This passage tells the story of Jesus going to the home of a Pharisee named Simon for dinner. As they reclined at table, a very sinful woman enters and is so moved that she cries, her tears falling on Jesus’ feet. She wipes her tears from His feet with her hair, for what else did she have to wipe with? Then, she pours perfume on His feet to anoint them. As this is going on Simon the Pharisee is thinking that if Jesus were a prophet He should know this woman is sinful and thus send her away.
Jesus responds out loud to Simon’s thoughts…
You really need to read the text for this one, because it is a beautiful thing to behold, and there is no way for me to do it justice…
The upshot of the story is that a very sinful person can be forgiven just like a not so sinful person can, and in all probability that very sinful person will love God all the more because they have been forgiven so much. Naturally, those who are very upright and righteous, who have only sinned a little bit, may continue to view the forgiven one who has sinned so much more than we have, with disdain for their past actions, arguably increasing our own “sin-count” in the process.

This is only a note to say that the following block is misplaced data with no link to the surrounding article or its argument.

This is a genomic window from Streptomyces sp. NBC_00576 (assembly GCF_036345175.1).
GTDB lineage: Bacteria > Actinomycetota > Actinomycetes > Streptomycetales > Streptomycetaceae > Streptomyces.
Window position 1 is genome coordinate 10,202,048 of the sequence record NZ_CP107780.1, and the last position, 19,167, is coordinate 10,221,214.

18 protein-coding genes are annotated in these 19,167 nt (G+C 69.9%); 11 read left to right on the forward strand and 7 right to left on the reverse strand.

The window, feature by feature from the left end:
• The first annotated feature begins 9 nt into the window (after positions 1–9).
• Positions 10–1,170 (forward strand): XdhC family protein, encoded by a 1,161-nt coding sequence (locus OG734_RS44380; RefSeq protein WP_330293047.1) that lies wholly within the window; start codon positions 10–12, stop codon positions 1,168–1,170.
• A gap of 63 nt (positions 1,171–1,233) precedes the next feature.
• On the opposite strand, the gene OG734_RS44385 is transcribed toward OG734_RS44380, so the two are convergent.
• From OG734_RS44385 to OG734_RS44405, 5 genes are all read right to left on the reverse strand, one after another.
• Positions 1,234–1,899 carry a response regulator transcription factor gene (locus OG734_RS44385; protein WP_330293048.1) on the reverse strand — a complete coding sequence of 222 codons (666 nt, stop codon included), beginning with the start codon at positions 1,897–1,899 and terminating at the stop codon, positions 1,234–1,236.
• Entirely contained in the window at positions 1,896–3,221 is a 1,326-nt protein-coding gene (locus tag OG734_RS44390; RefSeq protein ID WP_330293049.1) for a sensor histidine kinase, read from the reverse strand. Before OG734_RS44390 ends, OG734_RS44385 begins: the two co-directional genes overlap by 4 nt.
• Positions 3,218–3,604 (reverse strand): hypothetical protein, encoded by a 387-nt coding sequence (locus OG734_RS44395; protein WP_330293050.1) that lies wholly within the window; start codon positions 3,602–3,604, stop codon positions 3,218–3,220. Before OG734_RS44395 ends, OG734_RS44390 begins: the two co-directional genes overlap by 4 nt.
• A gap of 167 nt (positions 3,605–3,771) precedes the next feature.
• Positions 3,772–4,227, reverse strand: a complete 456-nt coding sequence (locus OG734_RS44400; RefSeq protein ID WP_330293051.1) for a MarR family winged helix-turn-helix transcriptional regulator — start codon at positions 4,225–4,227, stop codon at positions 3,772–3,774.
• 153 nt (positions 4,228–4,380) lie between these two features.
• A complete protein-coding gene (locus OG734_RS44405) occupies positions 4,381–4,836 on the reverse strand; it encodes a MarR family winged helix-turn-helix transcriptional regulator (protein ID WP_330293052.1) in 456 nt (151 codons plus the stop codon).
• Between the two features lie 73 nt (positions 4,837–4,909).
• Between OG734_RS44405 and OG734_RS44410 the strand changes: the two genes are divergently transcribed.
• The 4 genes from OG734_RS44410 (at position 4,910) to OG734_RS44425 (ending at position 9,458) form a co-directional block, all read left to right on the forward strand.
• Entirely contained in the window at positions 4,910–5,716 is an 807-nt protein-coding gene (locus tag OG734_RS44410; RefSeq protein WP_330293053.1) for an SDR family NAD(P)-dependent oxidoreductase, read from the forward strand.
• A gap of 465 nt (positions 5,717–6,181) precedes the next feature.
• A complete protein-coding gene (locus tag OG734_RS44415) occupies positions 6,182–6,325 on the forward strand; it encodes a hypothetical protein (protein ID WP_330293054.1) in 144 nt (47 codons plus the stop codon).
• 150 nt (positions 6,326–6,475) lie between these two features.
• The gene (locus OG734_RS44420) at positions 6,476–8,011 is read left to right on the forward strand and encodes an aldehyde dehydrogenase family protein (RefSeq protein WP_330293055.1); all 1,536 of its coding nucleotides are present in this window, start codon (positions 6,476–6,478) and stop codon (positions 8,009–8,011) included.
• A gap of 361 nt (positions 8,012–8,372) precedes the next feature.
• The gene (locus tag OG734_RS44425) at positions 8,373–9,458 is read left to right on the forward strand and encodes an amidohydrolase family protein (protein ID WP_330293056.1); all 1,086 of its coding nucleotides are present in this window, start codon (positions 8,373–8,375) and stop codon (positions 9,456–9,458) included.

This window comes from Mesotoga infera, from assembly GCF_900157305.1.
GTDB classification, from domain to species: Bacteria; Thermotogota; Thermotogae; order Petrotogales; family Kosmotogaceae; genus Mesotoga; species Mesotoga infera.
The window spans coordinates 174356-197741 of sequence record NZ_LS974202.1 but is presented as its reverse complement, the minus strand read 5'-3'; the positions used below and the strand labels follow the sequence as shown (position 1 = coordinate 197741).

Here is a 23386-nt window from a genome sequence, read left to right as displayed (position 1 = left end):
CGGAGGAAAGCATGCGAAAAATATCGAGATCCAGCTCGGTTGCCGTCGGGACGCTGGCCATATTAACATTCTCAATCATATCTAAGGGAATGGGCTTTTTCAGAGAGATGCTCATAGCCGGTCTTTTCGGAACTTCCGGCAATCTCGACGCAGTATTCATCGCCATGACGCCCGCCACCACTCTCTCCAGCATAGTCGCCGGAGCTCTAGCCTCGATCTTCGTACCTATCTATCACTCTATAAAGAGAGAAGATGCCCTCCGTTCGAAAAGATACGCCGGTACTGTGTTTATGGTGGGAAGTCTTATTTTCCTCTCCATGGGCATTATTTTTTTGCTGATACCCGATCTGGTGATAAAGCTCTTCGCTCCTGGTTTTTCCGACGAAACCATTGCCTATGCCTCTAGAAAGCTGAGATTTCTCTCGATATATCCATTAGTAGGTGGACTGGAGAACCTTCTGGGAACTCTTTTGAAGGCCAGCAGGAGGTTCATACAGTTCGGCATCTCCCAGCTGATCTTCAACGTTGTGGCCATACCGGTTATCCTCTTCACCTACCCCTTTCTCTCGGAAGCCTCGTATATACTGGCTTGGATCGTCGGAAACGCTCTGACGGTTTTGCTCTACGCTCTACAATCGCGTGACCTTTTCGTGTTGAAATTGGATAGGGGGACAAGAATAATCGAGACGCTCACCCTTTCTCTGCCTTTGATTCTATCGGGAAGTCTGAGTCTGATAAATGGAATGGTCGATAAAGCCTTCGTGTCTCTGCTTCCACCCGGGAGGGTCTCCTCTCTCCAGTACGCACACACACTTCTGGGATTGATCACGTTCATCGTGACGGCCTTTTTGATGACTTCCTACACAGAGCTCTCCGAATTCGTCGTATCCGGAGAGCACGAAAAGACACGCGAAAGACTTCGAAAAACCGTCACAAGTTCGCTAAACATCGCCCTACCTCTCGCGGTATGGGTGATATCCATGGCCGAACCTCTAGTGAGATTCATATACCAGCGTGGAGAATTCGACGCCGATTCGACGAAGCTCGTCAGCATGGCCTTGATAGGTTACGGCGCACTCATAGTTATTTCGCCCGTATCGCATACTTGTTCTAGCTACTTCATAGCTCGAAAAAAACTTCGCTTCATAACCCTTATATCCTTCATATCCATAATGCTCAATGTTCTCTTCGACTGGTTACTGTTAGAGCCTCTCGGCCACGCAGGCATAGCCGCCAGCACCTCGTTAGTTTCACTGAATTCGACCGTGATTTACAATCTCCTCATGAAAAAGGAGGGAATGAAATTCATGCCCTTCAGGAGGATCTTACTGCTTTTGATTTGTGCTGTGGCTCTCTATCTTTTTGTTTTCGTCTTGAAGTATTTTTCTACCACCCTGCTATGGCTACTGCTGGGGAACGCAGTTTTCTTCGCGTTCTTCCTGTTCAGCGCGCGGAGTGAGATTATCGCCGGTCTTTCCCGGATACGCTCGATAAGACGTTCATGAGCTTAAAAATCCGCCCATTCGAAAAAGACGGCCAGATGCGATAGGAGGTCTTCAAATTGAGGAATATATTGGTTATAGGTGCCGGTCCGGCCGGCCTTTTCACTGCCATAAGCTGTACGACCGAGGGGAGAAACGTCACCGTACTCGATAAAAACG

On the other hand, God sees all forgiven souls as clean.
The lesson that Simon and his friends needed to learn here was that God’s approach to sin, forgiveness and love is not a transactional approach, but a relational one. Every single one of us, whether saint or sinner, was created in the image of God. Every single human was made to be God’s sacred child; God loves all of us, even the sinner who has not yet accepted His grace.
I know that this is a difficult concept for many of us to grab hold of… and no, I’m not saying that God doesn’t care about sin. But our sins and transgressions against God do not cause Him to stop loving us; do you know how I can say that with so much confidence?
Because while we were still in our sin, God sent His one and only Son to die for us, that whosoever might believe in Him, might have eternal life. Therefore, if God didn’t love this sinful woman, and hundreds of millions of others like her, Jesus would not have ever come to this earth.
Interesting isn’t it, that she understood this, and Simon and his associates struggled with it.